I wasn't quite as lucky with the original Prime - I bought it refurbished off Woot in early November.  When I got it, I tested it recording off clear QAM as I hadn't received the cable card yet.  One of the 3 tuners would not record - I sent it back to Silicon Dust for replacement and to my surprise they seemed to replace it with a new unit (the box wasn't marked refurb as the original was).  I'd definately buy another Prime if I needed more tuners - I'm done with Woot though.


beerbrat - thanks very much for the positive review! I would be interested in knowing a bit more about your setup. I.e. what software are you using with your HDHRPrime? How many TV's are you running? We have 2 TVs in our setup (family room and bedroom), and my minimum requirements are:

1. Be able to watch live TV programs in both locations
2. Be able to watch recorded programs in at least the main (family room) location: the bedroom location would be a plus
3. Be able to schedule programming via a program guide (TWC or 3rd party)

and most important:

4. it has to be "wife friendly" (I know that sounds sexist, but my wife is the least sophisticated computer user in our household. If there is a steep learning curve, this probably isn't going to work for us)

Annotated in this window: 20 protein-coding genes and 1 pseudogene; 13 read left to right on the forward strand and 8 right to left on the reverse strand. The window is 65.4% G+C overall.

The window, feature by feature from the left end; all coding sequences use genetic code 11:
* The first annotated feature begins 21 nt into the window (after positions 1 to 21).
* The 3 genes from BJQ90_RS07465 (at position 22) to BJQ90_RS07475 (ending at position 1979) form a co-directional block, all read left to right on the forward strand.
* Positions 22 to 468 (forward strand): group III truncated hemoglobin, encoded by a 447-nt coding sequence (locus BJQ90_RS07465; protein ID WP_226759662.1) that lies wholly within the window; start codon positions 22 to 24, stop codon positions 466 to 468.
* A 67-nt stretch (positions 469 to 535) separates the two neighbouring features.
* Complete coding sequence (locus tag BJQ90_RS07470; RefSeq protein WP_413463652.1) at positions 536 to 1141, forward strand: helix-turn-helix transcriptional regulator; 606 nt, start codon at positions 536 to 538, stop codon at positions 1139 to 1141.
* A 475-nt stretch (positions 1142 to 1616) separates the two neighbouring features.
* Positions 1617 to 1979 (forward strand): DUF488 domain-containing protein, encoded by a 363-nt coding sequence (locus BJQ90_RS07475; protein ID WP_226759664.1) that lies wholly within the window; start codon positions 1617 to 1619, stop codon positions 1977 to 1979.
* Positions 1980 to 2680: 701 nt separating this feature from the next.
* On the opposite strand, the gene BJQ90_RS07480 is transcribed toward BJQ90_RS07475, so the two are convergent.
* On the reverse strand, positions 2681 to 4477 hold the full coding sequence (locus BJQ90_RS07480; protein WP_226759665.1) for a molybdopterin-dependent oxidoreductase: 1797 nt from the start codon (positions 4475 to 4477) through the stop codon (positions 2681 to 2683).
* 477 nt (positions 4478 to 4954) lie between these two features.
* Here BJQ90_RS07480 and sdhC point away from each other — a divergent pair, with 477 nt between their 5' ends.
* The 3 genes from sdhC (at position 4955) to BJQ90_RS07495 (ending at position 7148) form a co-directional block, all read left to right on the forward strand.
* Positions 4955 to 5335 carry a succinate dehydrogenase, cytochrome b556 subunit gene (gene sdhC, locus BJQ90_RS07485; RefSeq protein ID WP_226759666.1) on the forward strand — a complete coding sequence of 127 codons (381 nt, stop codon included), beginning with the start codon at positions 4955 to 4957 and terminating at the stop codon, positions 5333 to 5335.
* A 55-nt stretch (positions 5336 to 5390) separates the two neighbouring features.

Thanks again,
- Mike Shawaluk

Samsung UN46D6000
Philips 40PFL4706/F7B

Now with Windows Media Center and HDHomeRun Prime!


Snard - I can't help you much with general usabilty for driving the main TV in the house.  The HTPC is still in 'experiment' phase and I don't have it hooked up to my TV (plus I don't have a WMC remote yet).  I watch all recorded content sitting at the computer in a second bedroom - all recording done with Windows Media Center on windows 7.  I experimented with windows 8 but I had some issues getting it to wake from sleep 100% reliably so I went back to windows 7.  My main (and only tv) is hooked up to a Samsung smt-h3050 from TW - I haven't decided if I'm going to give the box back yet.  I still occasionally use the free on-demand stuff.